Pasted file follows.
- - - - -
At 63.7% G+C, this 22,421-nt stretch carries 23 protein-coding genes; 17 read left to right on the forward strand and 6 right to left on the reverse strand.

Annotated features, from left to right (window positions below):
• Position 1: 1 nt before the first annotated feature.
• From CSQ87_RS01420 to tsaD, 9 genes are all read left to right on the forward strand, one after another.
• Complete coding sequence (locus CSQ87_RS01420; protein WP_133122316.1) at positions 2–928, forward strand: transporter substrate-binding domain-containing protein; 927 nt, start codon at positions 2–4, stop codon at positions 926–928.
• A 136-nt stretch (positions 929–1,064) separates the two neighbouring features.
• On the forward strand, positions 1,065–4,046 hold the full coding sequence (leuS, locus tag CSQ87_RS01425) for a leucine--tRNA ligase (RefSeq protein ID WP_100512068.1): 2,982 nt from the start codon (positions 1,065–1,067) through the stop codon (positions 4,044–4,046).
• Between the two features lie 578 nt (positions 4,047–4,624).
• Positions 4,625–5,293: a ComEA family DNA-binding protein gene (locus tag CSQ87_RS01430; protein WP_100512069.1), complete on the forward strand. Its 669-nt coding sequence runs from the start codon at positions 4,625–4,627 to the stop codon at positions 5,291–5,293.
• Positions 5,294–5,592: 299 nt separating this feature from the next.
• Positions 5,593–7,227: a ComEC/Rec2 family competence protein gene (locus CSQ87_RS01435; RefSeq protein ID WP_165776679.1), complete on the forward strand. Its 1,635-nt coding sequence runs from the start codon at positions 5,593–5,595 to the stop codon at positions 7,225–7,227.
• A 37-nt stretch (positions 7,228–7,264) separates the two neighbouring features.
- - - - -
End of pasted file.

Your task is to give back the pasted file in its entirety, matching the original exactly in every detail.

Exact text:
At 63.7% G+C, this 22,421-nt stretch carries 23 protein-coding genes; 17 read left to right on the forward strand and 6 right to left on the reverse strand.

Annotated features, from left to right (window positions below):
• Position 1: 1 nt before the first annotated feature.
• From CSQ87_RS01420 to tsaD, 9 genes are all read left to right on the forward strand, one after another.
• Complete coding sequence (locus CSQ87_RS01420; protein WP_133122316.1) at positions 2–928, forward strand: transporter substrate-binding domain-containing protein; 927 nt, start codon at positions 2–4, stop codon at positions 926–928.
• A 136-nt stretch (positions 929–1,064) separates the two neighbouring features.
• On the forward strand, positions 1,065–4,046 hold the full coding sequence (leuS, locus tag CSQ87_RS01425) for a leucine--tRNA ligase (RefSeq protein ID WP_100512068.1): 2,982 nt from the start codon (positions 1,065–1,067) through the stop codon (positions 4,044–4,046).
• Between the two features lie 578 nt (positions 4,047–4,624).
• Positions 4,625–5,293: a ComEA family DNA-binding protein gene (locus tag CSQ87_RS01430; protein WP_100512069.1), complete on the forward strand. Its 669-nt coding sequence runs from the start codon at positions 4,625–4,627 to the stop codon at positions 5,291–5,293.
• Positions 5,294–5,592: 299 nt separating this feature from the next.
• Positions 5,593–7,227: a ComEC/Rec2 family competence protein gene (locus CSQ87_RS01435; RefSeq protein ID WP_165776679.1), complete on the forward strand. Its 1,635-nt coding sequence runs from the start codon at positions 5,593–5,595 to the stop codon at positions 7,225–7,227.
• A 37-nt stretch (positions 7,228–7,264) separates the two neighbouring features.